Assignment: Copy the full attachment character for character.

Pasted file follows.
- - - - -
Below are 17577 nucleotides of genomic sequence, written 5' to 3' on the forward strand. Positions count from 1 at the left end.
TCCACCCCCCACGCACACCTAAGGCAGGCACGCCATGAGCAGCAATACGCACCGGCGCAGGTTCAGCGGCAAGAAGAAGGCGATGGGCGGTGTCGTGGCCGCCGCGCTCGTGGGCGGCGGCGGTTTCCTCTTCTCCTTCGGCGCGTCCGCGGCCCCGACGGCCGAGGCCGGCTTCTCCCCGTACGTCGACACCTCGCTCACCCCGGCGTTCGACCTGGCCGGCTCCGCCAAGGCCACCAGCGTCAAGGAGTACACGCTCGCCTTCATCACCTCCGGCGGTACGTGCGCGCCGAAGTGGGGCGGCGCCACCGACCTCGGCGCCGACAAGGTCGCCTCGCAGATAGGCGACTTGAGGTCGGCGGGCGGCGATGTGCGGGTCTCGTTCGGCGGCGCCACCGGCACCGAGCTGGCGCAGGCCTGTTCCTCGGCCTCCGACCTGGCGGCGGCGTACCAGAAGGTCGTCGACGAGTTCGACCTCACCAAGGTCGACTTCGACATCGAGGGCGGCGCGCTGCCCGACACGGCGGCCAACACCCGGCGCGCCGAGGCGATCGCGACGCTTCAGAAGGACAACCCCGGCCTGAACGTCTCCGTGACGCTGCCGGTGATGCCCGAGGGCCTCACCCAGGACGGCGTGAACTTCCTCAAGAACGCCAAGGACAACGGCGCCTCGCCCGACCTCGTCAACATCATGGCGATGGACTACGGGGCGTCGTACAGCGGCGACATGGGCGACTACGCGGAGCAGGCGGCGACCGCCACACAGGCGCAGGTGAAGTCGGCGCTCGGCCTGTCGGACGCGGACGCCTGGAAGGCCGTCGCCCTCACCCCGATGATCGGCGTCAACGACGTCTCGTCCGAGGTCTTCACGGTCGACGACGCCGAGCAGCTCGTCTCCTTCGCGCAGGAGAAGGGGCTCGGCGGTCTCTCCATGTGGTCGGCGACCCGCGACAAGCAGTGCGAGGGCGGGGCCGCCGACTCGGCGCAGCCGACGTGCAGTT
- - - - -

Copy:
Below are 17577 nucleotides of genomic sequence, written 5' to 3' on the forward strand. Positions count from 1 at the left end.
TCCACCCCCCACGCACACCTAAGGCAGGCACGCCATGAGCAGCAATACGCACCGGCGCAGGTTCAGCGGCAAGAAGAAGGCGATGGGCGGTGTCGTGGCCGCCGCGCTCGTGGGCGGCGGCGGTTTCCTCTTCTCCTTCGGCGCGTCCGCGGCCCCGACGGCCGAGGCCGGCTTCTCCCCGTACGTCGACACCTCGCTCACCCCGGCGTTCGACCTGGCCGGCTCCGCCAAGGCCACCAGCGTCAAGGAGTACACGCTCGCCTTCATCACCTCCGGCGGTACGTGCGCGCCGAAGTGGGGCGGCGCCACCGACCTCGGCGCCGACAAGGTCGCCTCGCAGATAGGCGACTTGAGGTCGGCGGGCGGCGATGTGCGGGTCTCGTTCGGCGGCGCCACCGGCACCGAGCTGGCGCAGGCCTGTTCCTCGGCCTCCGACCTGGCGGCGGCGTACCAGAAGGTCGTCGACGAGTTCGACCTCACCAAGGTCGACTTCGACATCGAGGGCGGCGCGCTGCCCGACACGGCGGCCAACACCCGGCGCGCCGAGGCGATCGCGACGCTTCAGAAGGACAACCCCGGCCTGAACGTCTCCGTGACGCTGCCGGTGATGCCCGAGGGCCTCACCCAGGACGGCGTGAACTTCCTCAAGAACGCCAAGGACAACGGCGCCTCGCCCGACCTCGTCAACATCATGGCGATGGACTACGGGGCGTCGTACAGCGGCGACATGGGCGACTACGCGGAGCAGGCGGCGACCGCCACACAGGCGCAGGTGAAGTCGGCGCTCGGCCTGTCGGACGCGGACGCCTGGAAGGCCGTCGCCCTCACCCCGATGATCGGCGTCAACGACGTCTCGTCCGAGGTCTTCACGGTCGACGACGCCGAGCAGCTCGTCTCCTTCGCGCAGGAGAAGGGGCTCGGCGGTCTCTCCATGTGGTCGGCGACCCGCGACAAGCAGTGCGAGGGCGGGGCCGCCGACTCGGCGCAGCCGACGTGCAGTT